Vascular smooth muscle growth in genetic hypertension: evidence for multiple abnormalities in growth regulatory pathways


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Abstract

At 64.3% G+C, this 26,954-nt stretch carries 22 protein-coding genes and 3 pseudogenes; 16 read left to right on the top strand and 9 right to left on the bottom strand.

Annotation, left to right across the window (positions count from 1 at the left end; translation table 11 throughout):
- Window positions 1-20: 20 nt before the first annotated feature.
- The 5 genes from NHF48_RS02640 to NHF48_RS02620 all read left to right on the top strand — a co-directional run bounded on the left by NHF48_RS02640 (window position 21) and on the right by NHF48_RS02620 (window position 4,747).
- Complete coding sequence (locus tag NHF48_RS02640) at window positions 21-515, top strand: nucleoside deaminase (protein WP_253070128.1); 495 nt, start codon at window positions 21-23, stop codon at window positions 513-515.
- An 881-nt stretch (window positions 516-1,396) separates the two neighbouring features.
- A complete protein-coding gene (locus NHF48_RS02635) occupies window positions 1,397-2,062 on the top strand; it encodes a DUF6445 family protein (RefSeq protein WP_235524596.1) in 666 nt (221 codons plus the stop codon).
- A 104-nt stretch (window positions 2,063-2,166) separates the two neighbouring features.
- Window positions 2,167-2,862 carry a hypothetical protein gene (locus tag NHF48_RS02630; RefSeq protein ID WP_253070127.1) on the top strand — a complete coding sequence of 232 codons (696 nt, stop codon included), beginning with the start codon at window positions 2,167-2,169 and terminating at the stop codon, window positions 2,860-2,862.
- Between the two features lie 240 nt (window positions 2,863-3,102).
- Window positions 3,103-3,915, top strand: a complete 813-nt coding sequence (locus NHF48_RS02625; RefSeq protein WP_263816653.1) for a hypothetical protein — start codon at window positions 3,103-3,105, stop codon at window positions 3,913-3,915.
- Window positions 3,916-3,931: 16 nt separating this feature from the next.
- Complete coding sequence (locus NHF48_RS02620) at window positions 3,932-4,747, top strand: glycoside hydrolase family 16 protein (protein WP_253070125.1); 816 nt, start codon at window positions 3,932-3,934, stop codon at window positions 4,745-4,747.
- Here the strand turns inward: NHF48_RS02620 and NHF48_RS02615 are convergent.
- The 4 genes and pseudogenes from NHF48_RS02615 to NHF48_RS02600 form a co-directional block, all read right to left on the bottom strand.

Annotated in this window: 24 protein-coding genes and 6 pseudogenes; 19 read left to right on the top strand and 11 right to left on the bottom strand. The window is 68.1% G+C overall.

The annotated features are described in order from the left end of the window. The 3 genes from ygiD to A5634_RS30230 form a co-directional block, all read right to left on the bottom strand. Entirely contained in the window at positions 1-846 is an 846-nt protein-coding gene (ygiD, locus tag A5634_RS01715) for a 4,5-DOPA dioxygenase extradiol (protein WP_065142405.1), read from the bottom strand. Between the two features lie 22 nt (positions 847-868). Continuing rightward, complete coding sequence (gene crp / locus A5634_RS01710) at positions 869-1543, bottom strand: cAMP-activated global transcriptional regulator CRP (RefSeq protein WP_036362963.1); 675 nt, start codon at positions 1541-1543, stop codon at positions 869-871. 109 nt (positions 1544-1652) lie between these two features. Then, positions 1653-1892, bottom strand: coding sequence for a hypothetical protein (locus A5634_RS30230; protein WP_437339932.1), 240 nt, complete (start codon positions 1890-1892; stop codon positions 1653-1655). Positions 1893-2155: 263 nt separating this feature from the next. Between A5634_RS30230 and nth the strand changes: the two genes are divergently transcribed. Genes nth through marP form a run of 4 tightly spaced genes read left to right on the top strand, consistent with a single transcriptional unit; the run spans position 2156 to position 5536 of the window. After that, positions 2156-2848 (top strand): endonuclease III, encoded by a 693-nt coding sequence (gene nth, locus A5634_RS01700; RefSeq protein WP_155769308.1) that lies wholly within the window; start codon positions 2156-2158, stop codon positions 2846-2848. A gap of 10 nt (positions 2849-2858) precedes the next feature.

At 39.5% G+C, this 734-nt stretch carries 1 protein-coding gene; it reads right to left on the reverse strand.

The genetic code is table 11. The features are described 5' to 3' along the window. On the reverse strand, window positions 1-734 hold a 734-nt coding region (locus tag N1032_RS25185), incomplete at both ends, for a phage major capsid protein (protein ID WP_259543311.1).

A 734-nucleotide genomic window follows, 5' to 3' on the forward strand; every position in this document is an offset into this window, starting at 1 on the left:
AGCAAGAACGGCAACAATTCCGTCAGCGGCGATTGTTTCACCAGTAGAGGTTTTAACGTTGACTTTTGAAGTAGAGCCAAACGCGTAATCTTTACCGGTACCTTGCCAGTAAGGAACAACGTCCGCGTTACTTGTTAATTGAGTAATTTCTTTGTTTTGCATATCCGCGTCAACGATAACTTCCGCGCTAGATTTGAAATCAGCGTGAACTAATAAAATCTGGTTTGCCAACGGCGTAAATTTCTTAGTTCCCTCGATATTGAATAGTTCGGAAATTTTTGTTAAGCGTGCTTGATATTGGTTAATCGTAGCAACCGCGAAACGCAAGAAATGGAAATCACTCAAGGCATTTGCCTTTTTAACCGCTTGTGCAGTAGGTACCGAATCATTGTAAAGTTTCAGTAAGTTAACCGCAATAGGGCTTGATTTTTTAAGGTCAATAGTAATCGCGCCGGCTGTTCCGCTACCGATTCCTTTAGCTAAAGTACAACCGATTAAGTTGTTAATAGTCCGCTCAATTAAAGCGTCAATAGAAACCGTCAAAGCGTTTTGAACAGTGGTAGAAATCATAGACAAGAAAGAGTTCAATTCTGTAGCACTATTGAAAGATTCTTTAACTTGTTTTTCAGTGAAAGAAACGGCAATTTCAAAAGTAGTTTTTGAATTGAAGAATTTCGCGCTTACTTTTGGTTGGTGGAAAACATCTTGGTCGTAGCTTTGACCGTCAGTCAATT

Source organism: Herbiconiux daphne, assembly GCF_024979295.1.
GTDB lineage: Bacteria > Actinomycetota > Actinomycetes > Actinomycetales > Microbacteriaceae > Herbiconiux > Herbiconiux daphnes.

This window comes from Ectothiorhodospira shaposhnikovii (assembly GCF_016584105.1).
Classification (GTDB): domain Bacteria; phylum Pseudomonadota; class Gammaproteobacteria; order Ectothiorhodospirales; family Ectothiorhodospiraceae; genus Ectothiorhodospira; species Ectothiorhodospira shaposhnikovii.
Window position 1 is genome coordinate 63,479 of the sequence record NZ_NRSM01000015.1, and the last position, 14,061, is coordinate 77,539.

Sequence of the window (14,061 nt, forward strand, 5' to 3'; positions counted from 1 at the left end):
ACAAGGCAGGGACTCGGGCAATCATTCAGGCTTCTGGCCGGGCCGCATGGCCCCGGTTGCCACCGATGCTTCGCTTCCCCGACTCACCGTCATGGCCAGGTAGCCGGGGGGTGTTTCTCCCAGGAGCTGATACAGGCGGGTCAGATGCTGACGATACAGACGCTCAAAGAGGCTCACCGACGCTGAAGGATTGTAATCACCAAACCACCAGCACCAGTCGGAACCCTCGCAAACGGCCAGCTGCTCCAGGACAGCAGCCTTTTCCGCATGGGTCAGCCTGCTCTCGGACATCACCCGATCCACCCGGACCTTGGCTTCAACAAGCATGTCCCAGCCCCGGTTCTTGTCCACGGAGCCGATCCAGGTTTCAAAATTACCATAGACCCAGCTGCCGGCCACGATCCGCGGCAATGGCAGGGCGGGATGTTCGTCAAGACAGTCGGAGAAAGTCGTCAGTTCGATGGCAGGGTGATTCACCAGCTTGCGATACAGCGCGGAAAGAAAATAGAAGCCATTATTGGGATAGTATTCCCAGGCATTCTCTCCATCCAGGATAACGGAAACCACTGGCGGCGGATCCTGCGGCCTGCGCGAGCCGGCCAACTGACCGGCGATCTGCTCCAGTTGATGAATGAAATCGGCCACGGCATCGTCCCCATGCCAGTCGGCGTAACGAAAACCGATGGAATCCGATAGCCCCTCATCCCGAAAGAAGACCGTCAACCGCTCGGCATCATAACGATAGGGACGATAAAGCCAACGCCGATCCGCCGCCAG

Objective:To gain insight into the mechanisms which contribute to the development of vascular hypertrophy in the spontaneously hypertensive rat (SHR).Design:These experiments were performed under conditions which most closely mimic the growth of smooth muscle in blood vessels, i.e. once cell-cell contact has been achieved.Methods:A comparison of the growth characteristics (growth rates and cell density at quiescence) of vascular smooth muscle cells (VSMC) from SHR and normotensive Wistar-Kyoto (WKY) rats.Results:In the presence of foetal calf serum (1, 2.5, 5 and 10%), early passaged VSMC from SHR exhibited higher growth rates and reached higher densities at quiescence than VSMC from WKY rats. Accelerated growth rates could not be attributed to differences in cell-cell interactions. Also, growth rates and cell density at quiescence appear to be regulated by distinct mechanisms. Transforming growth factor-β1 (TGF-β1) caused an inhibition of serum-stimulated proliferation of confluent VSMC from WKY rats. In contrast, TGF-β1 had little, if any, inhibitory action upon the growth of VSMC from SHR. Scatchard analysis of 125l-TGF-β1 binding to VSMC from both strains yielded a single class of high affinity binding sites.Conclusions:VSMC from SHR exhibit enhanced proliferation, attain a higher cell density at quiescence and are less susceptible to growth inhibition by TGF-β1 than VSMC from WKY rats. All these characteristics of SHR VSMC may contribute to the development of vascular hypertrophy in this strain.

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